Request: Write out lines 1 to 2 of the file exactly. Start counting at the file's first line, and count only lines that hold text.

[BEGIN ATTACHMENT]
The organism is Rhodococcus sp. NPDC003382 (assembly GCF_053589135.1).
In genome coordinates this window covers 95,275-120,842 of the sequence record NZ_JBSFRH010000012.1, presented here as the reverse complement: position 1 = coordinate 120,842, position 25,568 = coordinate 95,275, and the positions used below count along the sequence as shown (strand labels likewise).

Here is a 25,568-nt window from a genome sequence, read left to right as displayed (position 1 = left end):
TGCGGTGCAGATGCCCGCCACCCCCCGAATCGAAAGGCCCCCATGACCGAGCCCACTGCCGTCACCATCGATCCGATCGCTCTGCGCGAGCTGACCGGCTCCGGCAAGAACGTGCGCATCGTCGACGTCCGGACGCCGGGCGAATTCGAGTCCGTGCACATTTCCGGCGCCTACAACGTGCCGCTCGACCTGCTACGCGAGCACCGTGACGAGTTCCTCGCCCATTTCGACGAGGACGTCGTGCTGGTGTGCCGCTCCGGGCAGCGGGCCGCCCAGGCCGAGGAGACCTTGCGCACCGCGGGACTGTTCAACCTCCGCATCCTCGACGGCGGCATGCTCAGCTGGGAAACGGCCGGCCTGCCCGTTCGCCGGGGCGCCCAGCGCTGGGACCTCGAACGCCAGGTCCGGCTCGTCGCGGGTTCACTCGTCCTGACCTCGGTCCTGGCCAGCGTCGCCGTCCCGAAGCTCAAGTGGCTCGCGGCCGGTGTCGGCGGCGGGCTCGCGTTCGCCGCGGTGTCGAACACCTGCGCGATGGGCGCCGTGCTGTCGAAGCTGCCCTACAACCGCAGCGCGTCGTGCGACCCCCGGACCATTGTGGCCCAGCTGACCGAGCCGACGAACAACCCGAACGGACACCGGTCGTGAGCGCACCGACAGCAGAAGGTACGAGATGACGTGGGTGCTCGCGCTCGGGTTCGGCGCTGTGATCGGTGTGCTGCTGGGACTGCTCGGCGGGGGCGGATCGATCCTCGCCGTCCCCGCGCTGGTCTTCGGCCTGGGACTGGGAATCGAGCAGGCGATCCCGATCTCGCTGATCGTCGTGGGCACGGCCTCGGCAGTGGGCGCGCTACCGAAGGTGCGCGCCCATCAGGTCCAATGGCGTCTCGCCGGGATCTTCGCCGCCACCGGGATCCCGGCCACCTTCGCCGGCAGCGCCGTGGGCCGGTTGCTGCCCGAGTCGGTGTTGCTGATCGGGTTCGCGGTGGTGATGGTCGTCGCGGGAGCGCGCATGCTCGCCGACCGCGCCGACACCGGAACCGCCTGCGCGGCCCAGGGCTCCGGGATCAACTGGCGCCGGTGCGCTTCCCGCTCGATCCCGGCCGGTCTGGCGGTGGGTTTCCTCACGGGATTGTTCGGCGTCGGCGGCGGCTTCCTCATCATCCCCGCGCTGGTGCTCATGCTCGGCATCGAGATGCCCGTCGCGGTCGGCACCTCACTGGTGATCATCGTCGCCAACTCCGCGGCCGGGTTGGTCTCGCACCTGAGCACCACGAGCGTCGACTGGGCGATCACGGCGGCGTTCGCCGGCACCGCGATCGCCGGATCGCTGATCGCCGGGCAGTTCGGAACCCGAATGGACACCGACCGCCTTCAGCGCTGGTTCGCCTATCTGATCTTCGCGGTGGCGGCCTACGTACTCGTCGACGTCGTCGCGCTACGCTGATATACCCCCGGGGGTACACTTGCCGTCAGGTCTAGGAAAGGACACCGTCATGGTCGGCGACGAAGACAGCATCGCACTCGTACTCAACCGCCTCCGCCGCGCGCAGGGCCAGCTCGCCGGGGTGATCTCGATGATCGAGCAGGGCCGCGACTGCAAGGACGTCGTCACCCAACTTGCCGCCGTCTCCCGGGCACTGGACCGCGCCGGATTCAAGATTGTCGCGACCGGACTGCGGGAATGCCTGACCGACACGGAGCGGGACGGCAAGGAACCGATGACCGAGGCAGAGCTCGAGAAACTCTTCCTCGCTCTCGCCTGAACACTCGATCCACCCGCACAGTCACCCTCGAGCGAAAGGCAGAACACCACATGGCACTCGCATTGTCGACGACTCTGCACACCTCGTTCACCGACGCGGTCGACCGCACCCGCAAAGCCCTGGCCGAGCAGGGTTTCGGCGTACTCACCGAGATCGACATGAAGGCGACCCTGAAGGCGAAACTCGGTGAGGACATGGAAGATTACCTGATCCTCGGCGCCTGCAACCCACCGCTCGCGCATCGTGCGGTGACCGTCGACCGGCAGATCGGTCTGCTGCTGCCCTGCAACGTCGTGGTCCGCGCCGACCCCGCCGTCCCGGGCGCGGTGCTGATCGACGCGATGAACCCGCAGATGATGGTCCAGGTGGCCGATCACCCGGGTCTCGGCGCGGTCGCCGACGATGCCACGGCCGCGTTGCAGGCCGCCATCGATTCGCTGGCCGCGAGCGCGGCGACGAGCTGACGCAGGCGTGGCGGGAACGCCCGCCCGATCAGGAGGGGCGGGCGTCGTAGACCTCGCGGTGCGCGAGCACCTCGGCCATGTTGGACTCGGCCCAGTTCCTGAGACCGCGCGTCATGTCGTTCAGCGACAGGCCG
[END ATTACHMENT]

The organism is Rhodococcus sp. NPDC003382 (assembly GCF_053589135.1).
In genome coordinates this window covers 95,275-120,842 of the sequence record NZ_JBSFRH010000012.1, presented here as the reverse complement: position 1 = coordinate 120,842, position 25,568 = coordinate 95,275, and the positions used below count along the sequence as shown (strand labels likewise).